Queensland remains a top destination for house hunters despite skyrocketing rents and prices, with a survey finding 15 per cent of Aussies are considering moving to the state in three to five years.
A YouGov survey has found almost half of respondents who were still motivated to move to Queensland said it had better weather conditions (48 per cent) and overall quality of life (47 per cent), with the Gold Coast top of the list as a destination for 40 per cent of them.
PropTrack senior data analyst Karen Dellow said search data on realestate.com.au had picked up an annual rise in rental enquiries from interstate, despite buy searches dropping off.
“Queensland remains a popular destination amongst interstate searchers, in particular those looking to rent,” she said. “Searches for rental properties in the Sunshine State are up 2 per cent year-on-year. At the same time, interstate property seekers looking to buy have backed off slightly and searches are down 9 per cent.”
“A higher proportion of property seekers from Victoria are looking to
buy in Queensland rather than rent. The reverse is true for New South Wales, where 55 per cent of all searches into Queensland are for rental properties. The number of New South Wales searches for those looking to buy is slightly lower, comprising 51 per cent of searches.” Future Olympic city Brisbane is third most popular for the biggest chunk of overseas househunters who are coming out of New Zealand.
This comes as PropTrack also found international searches for
Australian property surging to record levels, up 34 per cent on pre-pandemic levels (2019) in the past three months, as migration hits its highest level in three years.
“New Zealand property seekers remain the number one fan of Aussie homes, with rent searches up 37.5 per cent on this time last year and searches to buy up 8.8 per cent,” Ms Dellow said, with the Gold Coast their most popular target, followed by Melbourne and Greater Brisbane.
Latest Australian Bureau of Statistics data has Queensland showing the highest annual population growth rate in the country – up 2.2 per cent to 5.35m people in September.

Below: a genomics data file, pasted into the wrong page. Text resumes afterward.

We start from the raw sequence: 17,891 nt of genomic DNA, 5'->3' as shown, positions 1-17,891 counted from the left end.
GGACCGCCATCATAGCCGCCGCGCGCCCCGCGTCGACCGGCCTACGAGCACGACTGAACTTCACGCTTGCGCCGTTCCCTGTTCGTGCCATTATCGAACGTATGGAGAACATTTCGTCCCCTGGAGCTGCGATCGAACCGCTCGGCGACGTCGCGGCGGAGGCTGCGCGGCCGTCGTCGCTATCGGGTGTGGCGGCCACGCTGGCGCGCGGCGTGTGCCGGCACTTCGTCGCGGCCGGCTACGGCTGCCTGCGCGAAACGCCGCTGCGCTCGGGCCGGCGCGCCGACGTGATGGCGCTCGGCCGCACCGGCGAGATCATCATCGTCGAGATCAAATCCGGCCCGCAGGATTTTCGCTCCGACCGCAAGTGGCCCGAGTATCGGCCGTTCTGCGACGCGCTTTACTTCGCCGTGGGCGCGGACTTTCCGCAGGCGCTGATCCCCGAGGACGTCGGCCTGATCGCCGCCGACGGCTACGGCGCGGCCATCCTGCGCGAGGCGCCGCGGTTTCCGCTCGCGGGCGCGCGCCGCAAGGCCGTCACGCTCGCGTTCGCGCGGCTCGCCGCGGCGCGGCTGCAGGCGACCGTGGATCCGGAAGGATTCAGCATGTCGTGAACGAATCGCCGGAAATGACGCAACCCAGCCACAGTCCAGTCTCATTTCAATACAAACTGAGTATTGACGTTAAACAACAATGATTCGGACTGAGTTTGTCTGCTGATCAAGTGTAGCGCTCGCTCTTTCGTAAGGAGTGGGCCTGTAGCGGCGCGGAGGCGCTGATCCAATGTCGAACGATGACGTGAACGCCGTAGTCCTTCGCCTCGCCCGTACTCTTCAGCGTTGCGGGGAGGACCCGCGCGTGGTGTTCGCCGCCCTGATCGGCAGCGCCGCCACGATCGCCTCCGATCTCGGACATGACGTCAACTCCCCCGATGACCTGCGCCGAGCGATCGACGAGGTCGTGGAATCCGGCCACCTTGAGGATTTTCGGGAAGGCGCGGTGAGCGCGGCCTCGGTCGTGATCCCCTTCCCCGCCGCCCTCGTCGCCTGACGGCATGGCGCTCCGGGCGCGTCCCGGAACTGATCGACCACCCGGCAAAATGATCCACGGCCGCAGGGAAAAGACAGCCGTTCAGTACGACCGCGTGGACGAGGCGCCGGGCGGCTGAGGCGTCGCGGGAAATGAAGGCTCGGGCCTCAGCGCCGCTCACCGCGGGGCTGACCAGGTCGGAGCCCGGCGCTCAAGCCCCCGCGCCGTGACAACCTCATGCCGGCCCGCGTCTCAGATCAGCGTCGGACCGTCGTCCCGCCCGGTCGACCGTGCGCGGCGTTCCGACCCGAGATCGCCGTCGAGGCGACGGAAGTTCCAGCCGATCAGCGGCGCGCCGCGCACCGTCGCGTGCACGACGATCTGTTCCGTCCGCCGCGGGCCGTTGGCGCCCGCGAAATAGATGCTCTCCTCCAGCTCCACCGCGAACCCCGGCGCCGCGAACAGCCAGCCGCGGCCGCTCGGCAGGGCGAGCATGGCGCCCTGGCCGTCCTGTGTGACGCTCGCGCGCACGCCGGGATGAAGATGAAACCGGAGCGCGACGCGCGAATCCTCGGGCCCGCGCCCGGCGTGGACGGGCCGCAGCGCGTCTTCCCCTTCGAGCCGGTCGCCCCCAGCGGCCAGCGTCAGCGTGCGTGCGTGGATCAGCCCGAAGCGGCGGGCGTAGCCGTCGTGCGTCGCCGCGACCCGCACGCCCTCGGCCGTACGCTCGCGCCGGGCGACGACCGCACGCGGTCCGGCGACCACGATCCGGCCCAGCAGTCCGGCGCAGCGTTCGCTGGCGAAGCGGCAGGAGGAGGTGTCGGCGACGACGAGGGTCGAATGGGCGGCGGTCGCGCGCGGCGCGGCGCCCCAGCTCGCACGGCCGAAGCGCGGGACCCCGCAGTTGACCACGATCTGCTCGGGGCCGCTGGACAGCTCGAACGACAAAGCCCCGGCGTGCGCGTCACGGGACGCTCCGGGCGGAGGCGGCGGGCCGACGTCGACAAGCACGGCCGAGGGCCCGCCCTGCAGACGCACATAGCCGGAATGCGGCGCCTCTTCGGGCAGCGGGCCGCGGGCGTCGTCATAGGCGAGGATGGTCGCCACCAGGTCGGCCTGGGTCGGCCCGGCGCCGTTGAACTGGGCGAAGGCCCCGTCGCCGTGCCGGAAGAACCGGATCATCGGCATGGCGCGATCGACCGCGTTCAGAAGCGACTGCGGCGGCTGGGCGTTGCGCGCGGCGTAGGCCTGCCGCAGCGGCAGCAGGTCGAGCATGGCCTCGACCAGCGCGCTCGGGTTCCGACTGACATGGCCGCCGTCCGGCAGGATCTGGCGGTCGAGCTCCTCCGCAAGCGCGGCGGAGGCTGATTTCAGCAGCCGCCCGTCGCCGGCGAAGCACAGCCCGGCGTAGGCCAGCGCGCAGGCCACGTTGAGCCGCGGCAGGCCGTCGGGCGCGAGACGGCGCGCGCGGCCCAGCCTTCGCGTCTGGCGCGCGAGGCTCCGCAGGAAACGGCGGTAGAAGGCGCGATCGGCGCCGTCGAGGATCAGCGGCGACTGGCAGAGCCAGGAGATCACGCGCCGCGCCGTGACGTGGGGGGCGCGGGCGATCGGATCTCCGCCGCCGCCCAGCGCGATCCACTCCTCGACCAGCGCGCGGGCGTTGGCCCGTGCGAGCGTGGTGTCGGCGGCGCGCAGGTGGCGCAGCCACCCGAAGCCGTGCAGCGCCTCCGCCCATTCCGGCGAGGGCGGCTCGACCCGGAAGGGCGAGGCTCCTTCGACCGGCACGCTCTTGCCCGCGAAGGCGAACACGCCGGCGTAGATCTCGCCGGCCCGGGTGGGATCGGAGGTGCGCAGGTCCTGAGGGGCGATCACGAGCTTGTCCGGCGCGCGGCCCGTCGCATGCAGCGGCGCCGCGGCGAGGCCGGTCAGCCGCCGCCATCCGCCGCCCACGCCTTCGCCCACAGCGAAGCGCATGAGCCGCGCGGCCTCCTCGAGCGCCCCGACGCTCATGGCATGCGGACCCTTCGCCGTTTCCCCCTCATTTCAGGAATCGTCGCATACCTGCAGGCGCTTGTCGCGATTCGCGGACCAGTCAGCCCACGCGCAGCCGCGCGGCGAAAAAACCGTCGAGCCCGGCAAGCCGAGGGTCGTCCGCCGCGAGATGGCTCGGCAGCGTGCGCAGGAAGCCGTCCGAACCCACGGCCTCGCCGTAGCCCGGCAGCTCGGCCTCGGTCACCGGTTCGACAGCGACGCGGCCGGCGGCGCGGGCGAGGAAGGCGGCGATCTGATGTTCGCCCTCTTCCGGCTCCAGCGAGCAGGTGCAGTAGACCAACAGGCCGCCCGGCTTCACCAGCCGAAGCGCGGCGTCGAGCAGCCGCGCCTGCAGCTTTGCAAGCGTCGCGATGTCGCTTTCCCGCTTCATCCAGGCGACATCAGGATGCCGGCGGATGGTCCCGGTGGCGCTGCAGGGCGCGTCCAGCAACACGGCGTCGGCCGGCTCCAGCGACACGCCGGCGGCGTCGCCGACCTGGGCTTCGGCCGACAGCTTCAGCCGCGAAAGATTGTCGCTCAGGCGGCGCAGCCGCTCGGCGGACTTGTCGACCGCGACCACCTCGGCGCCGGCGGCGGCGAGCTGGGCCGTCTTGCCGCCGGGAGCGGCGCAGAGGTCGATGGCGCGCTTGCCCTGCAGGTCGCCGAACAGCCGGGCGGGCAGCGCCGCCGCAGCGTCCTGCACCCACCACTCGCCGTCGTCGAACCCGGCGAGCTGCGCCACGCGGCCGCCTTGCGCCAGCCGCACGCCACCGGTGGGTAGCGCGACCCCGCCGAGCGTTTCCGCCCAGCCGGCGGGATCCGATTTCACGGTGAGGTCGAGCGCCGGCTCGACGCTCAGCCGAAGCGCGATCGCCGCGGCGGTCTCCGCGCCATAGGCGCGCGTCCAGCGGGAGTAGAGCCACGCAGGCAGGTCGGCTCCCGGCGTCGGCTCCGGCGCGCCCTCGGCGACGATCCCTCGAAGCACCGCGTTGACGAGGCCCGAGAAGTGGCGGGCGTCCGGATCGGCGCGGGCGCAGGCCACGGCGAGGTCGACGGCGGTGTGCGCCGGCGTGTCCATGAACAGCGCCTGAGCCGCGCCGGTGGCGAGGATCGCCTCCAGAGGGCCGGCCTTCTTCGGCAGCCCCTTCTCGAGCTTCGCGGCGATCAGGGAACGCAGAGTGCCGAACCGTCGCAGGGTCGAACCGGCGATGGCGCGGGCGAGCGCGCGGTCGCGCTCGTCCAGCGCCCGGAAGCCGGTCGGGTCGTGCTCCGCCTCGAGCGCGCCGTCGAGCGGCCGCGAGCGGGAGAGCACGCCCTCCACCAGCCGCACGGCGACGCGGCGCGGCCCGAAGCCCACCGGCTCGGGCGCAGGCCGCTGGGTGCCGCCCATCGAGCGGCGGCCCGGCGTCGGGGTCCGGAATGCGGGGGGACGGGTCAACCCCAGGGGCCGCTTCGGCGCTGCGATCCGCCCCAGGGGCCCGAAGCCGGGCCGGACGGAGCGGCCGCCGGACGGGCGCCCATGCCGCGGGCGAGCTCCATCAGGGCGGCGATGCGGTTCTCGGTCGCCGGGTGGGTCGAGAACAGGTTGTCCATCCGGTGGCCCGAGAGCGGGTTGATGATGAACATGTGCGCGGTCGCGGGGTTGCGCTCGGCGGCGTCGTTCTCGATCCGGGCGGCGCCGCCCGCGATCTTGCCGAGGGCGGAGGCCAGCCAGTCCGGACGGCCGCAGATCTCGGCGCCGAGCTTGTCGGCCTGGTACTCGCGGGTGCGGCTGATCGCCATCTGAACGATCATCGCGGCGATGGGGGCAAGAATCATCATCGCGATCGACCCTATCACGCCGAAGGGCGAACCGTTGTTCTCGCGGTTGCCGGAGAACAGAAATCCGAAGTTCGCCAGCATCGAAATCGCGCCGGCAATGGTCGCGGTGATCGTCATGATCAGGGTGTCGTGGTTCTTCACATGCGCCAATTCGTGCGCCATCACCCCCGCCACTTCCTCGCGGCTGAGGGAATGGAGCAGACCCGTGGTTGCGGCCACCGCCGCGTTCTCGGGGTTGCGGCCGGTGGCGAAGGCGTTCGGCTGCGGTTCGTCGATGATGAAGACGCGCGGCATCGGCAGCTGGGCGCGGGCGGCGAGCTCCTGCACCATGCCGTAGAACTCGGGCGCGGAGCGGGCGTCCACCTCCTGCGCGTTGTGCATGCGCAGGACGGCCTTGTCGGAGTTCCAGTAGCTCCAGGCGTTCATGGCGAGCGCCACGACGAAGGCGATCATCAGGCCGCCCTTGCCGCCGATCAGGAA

KPMG urban economist Terry Rawnsley said population growth had “definitely returned to that pre Covid trend with
international migration opening up, but also it’s still pretty attractive for interstate migration and that comes down to housing affordability”.
“Queensland is still relatively more affordable than Sydney and Melbourne,” he said, backed by a “strong lifestyle attraction” and a very strong labour market.
“Unemployment rates across the state are at a very low level, job vacancies are very high, so there are a lot of people being pulled into Queensland from other parts of the country.”
Villawood Properties Queensland GM Michael Williams said demand remains strong from out of state buyers, including those priced out of markets interstate or “interstate regional relocators wanting to escape the rat race”.
“We are still experiencing strong enquiry from
interstate buyers, particularly those who have been priced out of the market in their own cities.”
Mr Williams said affordability was driving much of the out of state queries, “however, lifestyle is proving to be a key driver for many of our interstate purchasers looking for a tree change”.
“We have seen unprecedented demand for land over the past two and a half years, and land supply is as tight as we have ever seen it in South East Queensland. It is getting increasingly more challenging for people to find land in
growth areas to build on, particularly lots large enough to accommodate a large family home.”
“Not only is
land supply tightening but land values have skyrocketed and it’s priced many people out of the market.” Little Hinges has found 30 per cent of buyer inspections for Sunshine Coast properties were coming from outside Queensland. Little Hinges CMO, Mike York, said his latest Sight Unseen Report, out Thursday, found almost one in four inspections were coming outside the state the property is located in.
On the Gold Coast, 37 per cent of buyer inspections were from outside the state, with that figure at 30 per cent for the Sunshine Coast, he said.
“With March being the first month we’ve seen interest rates stay on hold after nine consecutive rate rises, we may see inspection trends bounce back in April, or this may be the new normal for the foreseeable future.”